Friendship beyond language at summer Spanish immersion trip

Back to Article
Back to Article

Friendship beyond language at summer Spanish immersion trip

Hang on for a minute...we're trying to find some more stories you might like.


Email This Story






This past summer, eight Spanish students went on an educational “field trip.” However, instead of hopping on a yellow school bus they boarded a plane headed to Salamanca, Spain. 

The two-week stay gave students the opportunity to fully immerse themselves in the Spanish culture. Although their highschool Spanish courses augmented their language abilities through exams and routine practices, the immersion in the Spanish culture helped their skills reach another level. 

“You can do all the grammar studying you want, but the only way you’re ever going to learn is to go [to the country] and talk to people,” said Elijah Chapman, one of the seniors that went on the trip. 

Senior Maya Todd agreed, “I think it’s important to broaden your horizons and understand different cultures,” she said. “There’s only so much you can learn from a textbook.” 

Besides their intense studies, they were able to experience the nature of several other cities, such as Madrid and Toledo and even taking two Salsa classes offered by the school, “Colegio Delibes,” located in Salamanca, Spain. The school offers Spanish courses to foreign students of all ages and skill levels. “The school was for exchange students from all around the world,” said Chapman. Pioneer students met kids from China, France, Germany, Madagascar, the Middle East, and more. In most cases, the only common language amongst the students was Spanish, which pushed them to overcome the language barrier in order to have conversations. “We literally just talked all the time in Spanish,” said senior Emma Bullock, “I think that was probably the most beneficial Spanish class I’ve ever had.”  

Classes at Colegio Debiles started at 9am an went until 1pm. The time was split in half; first they  learned the mechanics of writing and grammar, and in the second half they simply had conversations on subjects, such as television shows. 

However, what stuck with the students who went on the trip was not what they learned, it was the friendships they made. Bullock even plans on going to Connecticut to reunite with her friends in November. 

Furthermore, Chapman still keeps in contact with dozens of British kids that he encountered in the middle of the town square as well as  his roommate who was from Japan.“I just wanted to immerse myself in the culture as much as possible,” he said. “I have a lot of friends from all over the world now that I wouldn’t otherwise have had if I didn’t go on this trip.”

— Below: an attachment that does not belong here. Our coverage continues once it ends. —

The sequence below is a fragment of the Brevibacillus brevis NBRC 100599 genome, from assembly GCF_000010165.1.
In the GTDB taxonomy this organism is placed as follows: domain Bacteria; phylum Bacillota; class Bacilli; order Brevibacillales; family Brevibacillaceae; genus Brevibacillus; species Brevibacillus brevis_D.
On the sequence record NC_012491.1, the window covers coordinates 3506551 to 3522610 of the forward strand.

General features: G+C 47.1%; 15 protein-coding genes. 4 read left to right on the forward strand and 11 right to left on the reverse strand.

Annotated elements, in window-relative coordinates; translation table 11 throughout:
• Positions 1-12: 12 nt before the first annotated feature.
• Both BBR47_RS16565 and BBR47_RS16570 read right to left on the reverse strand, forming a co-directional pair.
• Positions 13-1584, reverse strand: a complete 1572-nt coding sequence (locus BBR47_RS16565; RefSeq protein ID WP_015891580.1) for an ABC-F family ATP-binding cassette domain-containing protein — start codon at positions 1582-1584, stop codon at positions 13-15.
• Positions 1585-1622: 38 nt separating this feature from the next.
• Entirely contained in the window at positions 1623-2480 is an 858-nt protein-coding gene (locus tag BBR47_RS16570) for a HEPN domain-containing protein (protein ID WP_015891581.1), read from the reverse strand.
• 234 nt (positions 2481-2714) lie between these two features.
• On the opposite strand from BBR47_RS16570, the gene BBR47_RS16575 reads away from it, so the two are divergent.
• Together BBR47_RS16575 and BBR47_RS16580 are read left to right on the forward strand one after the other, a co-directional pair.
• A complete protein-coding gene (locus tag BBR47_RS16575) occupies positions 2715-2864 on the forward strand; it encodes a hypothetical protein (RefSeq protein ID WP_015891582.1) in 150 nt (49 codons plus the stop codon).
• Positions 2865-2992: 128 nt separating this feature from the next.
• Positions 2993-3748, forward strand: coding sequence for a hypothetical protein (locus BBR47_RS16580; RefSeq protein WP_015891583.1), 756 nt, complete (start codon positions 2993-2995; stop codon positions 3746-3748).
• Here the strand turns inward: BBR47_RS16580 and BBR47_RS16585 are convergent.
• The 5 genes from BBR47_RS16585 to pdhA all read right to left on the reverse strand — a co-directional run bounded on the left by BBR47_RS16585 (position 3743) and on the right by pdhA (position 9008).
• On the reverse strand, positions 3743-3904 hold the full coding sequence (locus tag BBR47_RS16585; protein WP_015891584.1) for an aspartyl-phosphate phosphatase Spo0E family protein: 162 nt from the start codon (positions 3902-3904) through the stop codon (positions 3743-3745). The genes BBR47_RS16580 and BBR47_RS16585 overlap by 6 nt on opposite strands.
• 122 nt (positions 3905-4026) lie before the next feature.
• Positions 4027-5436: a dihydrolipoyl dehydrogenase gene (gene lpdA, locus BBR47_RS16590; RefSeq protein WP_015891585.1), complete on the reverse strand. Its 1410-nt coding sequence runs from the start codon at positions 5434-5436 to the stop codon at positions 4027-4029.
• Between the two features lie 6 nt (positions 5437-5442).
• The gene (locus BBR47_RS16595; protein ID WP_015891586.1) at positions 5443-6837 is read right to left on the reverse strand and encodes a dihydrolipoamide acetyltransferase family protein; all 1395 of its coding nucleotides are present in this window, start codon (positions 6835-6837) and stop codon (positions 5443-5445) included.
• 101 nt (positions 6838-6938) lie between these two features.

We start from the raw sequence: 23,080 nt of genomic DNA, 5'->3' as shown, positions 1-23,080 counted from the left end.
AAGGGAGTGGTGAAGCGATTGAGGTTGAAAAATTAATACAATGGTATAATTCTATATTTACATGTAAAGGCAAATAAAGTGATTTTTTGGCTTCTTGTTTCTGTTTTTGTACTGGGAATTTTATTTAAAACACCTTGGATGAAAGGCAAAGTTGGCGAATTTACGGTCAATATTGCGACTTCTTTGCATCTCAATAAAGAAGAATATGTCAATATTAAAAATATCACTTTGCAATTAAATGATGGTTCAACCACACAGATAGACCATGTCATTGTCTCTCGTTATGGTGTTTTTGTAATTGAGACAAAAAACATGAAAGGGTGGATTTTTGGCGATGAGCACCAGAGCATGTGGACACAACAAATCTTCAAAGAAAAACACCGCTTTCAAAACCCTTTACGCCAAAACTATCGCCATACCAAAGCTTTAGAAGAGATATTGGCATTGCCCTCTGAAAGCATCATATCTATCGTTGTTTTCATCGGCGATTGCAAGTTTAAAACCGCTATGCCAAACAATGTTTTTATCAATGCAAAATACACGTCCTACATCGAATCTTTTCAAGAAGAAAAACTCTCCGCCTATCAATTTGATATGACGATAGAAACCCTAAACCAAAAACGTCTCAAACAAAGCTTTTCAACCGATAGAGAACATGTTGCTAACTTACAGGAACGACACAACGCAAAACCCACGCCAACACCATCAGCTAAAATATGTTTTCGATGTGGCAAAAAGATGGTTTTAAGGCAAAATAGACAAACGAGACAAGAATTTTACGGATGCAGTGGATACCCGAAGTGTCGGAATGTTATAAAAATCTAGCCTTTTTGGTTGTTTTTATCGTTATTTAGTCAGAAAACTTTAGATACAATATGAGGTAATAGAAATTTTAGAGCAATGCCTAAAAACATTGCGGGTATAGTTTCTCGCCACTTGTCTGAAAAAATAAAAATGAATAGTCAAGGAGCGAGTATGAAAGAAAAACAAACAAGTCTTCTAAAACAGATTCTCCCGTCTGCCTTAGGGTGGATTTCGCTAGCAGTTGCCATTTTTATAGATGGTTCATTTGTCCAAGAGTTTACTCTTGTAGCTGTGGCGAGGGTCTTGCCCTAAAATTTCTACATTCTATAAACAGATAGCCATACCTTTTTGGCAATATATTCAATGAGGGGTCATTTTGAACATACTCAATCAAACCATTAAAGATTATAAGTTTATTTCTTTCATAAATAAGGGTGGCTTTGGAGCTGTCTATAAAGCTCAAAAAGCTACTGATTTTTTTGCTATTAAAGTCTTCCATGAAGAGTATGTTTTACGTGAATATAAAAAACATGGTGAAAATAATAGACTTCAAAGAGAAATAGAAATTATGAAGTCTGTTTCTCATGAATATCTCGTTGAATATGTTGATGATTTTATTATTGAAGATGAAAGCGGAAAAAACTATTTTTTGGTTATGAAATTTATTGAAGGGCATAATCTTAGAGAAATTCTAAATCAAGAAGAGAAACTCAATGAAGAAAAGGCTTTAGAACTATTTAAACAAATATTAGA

While Rita Lederer, the trip’s organizer and a Spanish teacher at Pioneer, was happy about the students’ newfound friends at the school, she wished that they had more opportunities to interact with native Spaniards. “We hoped they’d make Spanish friends,” she said, “It wasn’t an exchange where you really bond with one student and you interact with a Spanish speaking student.”

Even though the students stayed with Spanish host parents, the arrangement felt more like a hostel where they were simply provided housing and food. For example, Todd describes eating variations of just canned tuna everyday and exchanging one brief conversation with her host dad. However, this was not the case for every student. Chapman remembers going into depth about the difference in smoking cultures with his host mom. 

Although each student had a different experience on the trip, they all agree that living in a different country transformed their perspectives on the outside world as well as their personalities. Chapman believes that being pushed to survive in a foreign environment amplified the confidence within him, “You become more adaptable to whatever environment you’re in after you plunge in the deep end,” he said. In only two weeks, Chapman claims he underwent a transformation from a nervous foreigner to “a point where I didn’t even realize I was in a foreign environment.”

The lesson that Chapman took away from the trip and the message he hopes to convey to future travellers was, “Embrace yourself in another culture that’s outside what you know you’re comfortable with. Even if it’s to another English speaking country.”